The Gallery of California Art is a living, breathing space, pulsating with energy and ideas. Organized thematically, the Gallery is installed along three themes: California Land, California People, and California Creativity. This approach allows visitors to see works in different media and from different periods side by side, inspiring new ways of looking at California’s evolving role as a cutting-edge center of visual expression. Seminal works by artists such as Albert Bierstadt, Dorothea Lange, Richard Diebenkorn, Edward Weston, and Hung Liu remain highlights of the art collection, but museum-goers can also count on making new and thought-provoking discoveries every time they visit.
Experience the iconic life and work of Dorothea Lange, world-renowned documentary photographer. Through the lens of her camera, Lange documented American life with riveting photographs that captured some of the most powerful moments of the 20th century. Drawn from Lange’s personal archive, which was gifted to OMCA over 50 years ago, and in response to the popular 2017 exhibition Dorothea Lange: The Politics of Seeing, a number of photographs illustrate the power of photography as social activism. See how Lange’s work continues to resonate with millions and inspire new generations of artists and activists. Learn more about Lange and view more works in our Dorothea Lange Digital Archive.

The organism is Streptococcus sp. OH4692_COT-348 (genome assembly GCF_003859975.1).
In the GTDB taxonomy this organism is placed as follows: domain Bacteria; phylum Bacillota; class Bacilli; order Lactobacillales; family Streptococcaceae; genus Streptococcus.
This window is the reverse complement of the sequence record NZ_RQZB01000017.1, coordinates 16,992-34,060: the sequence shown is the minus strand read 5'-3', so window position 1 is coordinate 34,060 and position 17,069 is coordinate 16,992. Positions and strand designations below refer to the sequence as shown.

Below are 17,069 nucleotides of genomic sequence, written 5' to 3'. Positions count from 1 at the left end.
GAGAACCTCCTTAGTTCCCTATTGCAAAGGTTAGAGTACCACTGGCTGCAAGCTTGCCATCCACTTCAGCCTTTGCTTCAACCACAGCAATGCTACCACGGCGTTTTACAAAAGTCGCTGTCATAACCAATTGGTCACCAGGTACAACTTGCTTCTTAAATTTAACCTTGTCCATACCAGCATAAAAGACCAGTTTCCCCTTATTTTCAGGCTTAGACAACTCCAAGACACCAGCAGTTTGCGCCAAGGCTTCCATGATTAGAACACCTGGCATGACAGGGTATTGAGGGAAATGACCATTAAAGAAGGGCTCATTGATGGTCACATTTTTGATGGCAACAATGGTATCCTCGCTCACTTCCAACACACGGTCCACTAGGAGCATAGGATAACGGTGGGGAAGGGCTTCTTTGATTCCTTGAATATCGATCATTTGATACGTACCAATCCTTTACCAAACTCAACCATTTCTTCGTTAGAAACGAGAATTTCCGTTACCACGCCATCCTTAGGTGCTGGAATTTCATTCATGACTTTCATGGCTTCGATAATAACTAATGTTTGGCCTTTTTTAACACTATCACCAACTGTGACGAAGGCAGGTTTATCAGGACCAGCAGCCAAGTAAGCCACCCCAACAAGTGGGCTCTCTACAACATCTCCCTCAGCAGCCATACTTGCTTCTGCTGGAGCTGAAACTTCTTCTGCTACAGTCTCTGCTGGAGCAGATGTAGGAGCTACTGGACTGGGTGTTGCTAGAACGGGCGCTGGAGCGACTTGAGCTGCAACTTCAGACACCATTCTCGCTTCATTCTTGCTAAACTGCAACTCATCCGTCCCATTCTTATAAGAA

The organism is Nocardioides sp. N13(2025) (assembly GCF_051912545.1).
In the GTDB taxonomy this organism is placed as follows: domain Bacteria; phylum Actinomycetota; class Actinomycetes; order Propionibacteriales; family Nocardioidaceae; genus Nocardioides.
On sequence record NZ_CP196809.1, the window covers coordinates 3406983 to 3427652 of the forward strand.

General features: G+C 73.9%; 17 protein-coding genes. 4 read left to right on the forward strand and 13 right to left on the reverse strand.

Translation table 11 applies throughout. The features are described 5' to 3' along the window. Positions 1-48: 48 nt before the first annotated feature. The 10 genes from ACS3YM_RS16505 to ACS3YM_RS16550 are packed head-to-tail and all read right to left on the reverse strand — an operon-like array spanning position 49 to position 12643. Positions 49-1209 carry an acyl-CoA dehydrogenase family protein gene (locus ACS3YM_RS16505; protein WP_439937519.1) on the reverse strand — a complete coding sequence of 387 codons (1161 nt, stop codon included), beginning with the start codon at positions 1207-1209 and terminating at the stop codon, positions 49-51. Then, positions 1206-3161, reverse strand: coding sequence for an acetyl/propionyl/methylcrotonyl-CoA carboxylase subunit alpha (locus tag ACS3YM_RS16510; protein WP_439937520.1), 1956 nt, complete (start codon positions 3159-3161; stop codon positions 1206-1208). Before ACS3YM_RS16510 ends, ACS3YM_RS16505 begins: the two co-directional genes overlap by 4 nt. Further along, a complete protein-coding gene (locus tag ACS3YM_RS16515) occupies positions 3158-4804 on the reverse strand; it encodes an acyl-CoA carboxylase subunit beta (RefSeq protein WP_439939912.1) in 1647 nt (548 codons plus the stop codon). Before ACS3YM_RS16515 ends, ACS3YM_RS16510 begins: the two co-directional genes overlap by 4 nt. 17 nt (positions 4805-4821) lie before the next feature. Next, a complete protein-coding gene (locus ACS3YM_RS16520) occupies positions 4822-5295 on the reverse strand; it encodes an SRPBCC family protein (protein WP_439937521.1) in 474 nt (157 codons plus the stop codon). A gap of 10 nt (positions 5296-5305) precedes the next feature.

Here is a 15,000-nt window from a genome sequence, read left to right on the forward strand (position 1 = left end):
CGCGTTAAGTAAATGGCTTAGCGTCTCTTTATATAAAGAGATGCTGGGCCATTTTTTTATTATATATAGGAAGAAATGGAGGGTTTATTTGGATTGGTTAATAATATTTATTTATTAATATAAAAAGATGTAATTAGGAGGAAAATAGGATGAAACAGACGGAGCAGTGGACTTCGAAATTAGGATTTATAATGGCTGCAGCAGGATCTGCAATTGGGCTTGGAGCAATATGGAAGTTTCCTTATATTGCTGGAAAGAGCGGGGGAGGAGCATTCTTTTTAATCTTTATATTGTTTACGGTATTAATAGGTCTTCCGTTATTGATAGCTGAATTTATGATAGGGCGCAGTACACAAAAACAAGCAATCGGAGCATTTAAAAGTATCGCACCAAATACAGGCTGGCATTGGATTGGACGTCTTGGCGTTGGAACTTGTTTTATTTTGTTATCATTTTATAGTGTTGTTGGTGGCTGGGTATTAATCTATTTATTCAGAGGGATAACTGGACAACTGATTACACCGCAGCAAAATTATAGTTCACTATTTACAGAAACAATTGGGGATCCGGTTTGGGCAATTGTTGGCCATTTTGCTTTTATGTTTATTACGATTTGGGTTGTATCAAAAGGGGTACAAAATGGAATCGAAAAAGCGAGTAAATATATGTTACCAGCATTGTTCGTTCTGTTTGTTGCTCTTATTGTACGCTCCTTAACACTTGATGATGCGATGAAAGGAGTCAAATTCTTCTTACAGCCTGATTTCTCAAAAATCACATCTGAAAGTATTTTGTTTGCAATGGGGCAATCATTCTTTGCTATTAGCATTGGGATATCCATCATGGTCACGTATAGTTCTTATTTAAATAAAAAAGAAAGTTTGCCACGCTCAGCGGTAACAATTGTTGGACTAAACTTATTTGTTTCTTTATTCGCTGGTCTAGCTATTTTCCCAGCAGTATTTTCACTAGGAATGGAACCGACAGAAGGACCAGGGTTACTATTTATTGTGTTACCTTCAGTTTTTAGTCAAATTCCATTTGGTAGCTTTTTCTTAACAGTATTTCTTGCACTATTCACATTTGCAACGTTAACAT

Drawing from our collection, this installation features four of Liu’s works in our Gallery of California Art, offering a quiet setting for visitors to enjoy and appreciate her work, as well as space for remembrance and reflection, including opportunities to contribute memories of Liu.
Question Bridge: Black Males explores issues that resonate in the Black male community. In this video installation, visitors can witness honest and healing dialogue among American Black men from different places, income levels, ages, educational backgrounds, and social groups.
Question Bridge: Black Males raised questions and answers from more than 150 Black men from Atlanta, Birmingham, Chicago, New Orleans, New York, Oakland, Philadelphia, and San Francisco. This work of art offers insights and new ways for our common humanity to emerge—Black males and non-Black males alike.
Throughout the 1960s and 1970s, California’s activists and artists focused their creative energy towards social transformation. Included in the Radical Acts section of the Art Gallery are a selection of social justice posters from this era which are part of the All of Us or None Archive. OMCA partnered with local schools and asked students to choose a poster from those selected in Radical Acts to write about. Excerpts of the students’ words appear next to the posters in this space. http://collections.museumca.org/?q=category/2011-schema/history/political-posters
Visitors can draw themselves on the screen using their fingers; they can then see their drawings on two framed digital screens that are part of the salon-style hanging known as the Portrait Wall that includes portraits by artists ranging from Imogen Cunningham to Carrie Mae Weems.